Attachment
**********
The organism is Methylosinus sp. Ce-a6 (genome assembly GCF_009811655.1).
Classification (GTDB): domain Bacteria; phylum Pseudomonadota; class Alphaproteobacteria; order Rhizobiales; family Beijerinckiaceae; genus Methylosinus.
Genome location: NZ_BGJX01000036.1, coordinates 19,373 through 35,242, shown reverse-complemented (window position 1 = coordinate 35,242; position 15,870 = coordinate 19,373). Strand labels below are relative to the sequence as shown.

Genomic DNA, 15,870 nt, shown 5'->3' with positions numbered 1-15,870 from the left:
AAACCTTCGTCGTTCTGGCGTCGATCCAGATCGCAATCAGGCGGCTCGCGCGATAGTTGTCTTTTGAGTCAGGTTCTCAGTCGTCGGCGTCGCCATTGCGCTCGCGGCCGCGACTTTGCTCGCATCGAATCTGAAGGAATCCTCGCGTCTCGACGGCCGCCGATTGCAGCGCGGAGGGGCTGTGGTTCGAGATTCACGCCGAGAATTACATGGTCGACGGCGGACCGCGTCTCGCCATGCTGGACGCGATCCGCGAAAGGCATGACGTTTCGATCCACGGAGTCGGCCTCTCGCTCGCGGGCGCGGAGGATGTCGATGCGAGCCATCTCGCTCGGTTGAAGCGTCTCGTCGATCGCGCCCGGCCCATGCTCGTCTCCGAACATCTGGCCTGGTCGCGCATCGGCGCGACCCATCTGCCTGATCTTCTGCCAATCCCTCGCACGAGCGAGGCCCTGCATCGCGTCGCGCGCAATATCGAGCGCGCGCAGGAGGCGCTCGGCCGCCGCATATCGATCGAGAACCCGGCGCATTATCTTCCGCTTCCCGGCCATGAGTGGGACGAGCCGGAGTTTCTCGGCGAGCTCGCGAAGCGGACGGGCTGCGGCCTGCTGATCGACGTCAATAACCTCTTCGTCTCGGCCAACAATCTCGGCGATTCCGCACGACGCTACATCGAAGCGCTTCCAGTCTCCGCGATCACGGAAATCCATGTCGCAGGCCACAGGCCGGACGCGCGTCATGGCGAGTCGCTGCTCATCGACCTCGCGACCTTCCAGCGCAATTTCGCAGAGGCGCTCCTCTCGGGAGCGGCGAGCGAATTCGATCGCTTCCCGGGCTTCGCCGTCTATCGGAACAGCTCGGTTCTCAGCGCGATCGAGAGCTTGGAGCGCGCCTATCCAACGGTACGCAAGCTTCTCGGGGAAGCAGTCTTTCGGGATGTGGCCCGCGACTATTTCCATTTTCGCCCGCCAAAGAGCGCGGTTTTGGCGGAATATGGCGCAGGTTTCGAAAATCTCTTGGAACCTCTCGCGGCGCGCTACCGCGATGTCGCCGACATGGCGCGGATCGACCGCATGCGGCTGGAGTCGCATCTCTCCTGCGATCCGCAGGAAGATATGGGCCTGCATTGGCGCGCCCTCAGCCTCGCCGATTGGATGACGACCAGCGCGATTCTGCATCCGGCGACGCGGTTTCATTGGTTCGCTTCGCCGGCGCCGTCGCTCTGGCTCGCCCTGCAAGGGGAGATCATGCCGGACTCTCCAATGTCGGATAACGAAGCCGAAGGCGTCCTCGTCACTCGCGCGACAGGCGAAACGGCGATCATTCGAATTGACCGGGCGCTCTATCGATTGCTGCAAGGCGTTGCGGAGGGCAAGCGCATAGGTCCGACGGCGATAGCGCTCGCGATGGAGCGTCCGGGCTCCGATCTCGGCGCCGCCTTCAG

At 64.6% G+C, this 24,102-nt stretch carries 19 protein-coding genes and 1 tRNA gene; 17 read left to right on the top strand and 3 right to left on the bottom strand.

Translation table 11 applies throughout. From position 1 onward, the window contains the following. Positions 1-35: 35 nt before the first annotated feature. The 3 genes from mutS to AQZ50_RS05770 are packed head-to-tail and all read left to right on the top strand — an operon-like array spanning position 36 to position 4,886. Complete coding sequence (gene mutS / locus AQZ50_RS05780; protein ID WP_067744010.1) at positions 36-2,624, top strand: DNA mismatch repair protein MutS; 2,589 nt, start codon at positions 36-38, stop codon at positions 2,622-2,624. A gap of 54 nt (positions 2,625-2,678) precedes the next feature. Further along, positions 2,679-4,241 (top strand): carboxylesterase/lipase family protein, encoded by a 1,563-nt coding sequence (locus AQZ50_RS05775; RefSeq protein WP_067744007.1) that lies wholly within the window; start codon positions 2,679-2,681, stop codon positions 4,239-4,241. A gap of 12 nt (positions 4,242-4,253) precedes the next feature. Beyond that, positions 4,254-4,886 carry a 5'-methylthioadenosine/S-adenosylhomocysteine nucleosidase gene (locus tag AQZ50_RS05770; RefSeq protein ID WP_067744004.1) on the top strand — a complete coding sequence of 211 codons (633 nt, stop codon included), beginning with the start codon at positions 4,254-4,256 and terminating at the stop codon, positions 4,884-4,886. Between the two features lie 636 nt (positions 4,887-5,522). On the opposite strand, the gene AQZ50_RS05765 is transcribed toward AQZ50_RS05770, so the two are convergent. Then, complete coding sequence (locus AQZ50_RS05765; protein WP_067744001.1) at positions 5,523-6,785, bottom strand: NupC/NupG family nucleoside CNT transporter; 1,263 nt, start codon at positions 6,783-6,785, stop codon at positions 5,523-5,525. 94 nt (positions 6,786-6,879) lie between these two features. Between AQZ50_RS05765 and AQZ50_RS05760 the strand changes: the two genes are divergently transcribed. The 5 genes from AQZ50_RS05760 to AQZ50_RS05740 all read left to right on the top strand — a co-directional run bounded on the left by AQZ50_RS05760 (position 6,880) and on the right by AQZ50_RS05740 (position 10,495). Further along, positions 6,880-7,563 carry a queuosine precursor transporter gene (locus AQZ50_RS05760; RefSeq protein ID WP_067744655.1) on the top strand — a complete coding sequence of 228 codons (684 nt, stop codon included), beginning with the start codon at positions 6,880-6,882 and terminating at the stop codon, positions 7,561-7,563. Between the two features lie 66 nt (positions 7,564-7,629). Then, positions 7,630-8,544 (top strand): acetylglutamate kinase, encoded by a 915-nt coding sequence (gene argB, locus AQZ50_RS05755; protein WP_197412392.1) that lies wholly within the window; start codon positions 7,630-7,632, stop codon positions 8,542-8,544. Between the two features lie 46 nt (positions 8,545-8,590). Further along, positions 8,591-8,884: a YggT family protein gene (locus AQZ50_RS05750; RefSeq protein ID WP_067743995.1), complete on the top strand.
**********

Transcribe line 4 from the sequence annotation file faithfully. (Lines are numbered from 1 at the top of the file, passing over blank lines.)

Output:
Genomic DNA, 15,870 nt, shown 5'->3' with positions numbered 1-15,870 from the left: